While the opportunity cost (higher taxes, more borrowing, or less spending elsewhere?) of the Conservative’s promise is less clear than for Labour’s, the Chancellor, George Osborne, has pointed to the funding record over the last parliament (in fact, from 2010/11 to 2015/16) and a real rise of £7.3 billion for the NHS as some evidence that the party can do this again. Of course, this wasn’t a planned increase – more than half was a windfall from lower than forecast inflation (resulting from a longer than expected recession) (Figure 2).
Nevertheless, what all parties will be banking on is that a growing economy will provide more tax revenue to spend. On this, the Office for Budget Responsibility projects a real increase in GDP to 2020/21 of around 2.5 per cent a year; this means a bigger pie that may give the next government some financial room for manoeuvre.
What do any of these promises mean for the NHS? Two problems loom. The first is that even with the most generous promises, the NHS will have to make up a £22 billion shortfall through increased productivity. There is mixed evidence that it has been able to meet a similar shortfall over the past four years. Official figures suggest it has generated nearly £19 billion in productivity gains (Figure 3), but around half of this saving is an assumption based on the real price cuts imposed on hospitals; it is less clear that hospitals responded perfectly to the price cut by reducing costs without affecting quality, for example. Moreover, productivity plans have not been met in the past two years, and with rising waiting times, for example, quality has suffered – as have finances, with hospitals likely to record an overspend of at least £800 million in 2014/15 (Figure 4). Furthermore, the tactic of holding pay rises down, which has reduced costs by around £400 million a year – is not sustainable in the long run.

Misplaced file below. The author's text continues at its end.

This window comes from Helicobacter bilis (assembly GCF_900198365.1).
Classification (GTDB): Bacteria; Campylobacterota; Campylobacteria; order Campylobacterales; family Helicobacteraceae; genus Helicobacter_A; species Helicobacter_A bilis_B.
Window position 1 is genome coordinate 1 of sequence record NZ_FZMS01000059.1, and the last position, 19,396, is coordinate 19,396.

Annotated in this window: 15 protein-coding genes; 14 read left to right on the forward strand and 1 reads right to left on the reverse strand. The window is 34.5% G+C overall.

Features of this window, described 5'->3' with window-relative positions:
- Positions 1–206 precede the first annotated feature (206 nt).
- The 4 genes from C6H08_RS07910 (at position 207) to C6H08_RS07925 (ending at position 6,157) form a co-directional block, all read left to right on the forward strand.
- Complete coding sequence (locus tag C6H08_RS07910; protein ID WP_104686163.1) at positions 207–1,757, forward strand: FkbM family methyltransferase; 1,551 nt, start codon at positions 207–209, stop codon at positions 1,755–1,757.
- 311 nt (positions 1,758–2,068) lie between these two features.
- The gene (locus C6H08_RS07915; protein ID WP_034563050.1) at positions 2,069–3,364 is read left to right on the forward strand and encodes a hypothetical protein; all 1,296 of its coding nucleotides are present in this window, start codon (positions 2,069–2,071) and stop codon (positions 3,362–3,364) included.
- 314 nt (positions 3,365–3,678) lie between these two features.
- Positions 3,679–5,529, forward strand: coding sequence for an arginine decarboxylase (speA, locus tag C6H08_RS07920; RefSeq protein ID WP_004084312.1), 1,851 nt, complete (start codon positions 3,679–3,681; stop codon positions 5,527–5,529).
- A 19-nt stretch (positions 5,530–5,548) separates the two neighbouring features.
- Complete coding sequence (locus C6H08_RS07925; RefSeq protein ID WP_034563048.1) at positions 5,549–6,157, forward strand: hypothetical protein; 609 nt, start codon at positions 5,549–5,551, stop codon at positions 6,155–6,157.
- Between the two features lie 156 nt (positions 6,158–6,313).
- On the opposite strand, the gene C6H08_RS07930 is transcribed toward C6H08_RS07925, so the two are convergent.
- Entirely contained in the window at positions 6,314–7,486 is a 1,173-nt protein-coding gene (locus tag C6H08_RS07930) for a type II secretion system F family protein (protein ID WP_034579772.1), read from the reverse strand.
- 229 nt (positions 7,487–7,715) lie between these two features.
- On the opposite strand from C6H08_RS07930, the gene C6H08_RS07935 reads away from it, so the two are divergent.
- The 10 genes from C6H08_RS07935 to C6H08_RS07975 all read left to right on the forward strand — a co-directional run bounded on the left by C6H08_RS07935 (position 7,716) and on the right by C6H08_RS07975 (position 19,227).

Data sources: The NHS productivity challenge: experience from the front line (The King's Fund), Consolidated 2014/15 financial report: month 10 (NHS England), Consolidated 2013/14 financial report (NHS England)
This raises the second problem. While the political focus has been on funding at the end of the next parliament, the NHS faces an immediate financial problem. None of the main political parties’ election promises have indicated how the NHS is to deal with more than half of all hospitals starting the year overspent, or how the NHS will deal with the opportunity cost of contributing more than the entire cash increase of £3.3 billion this year to the Better Care Fund to be spent jointly with local authorities. Longer term, there will be scope to improve productivity. But short-term financial pressures are in danger of knocking the NHS off course.
A pessimistic view is that rather than doing more with less, the NHS ends up – in the short term at least – simply doing less with less.
This blog was written for the British Medical Journal website.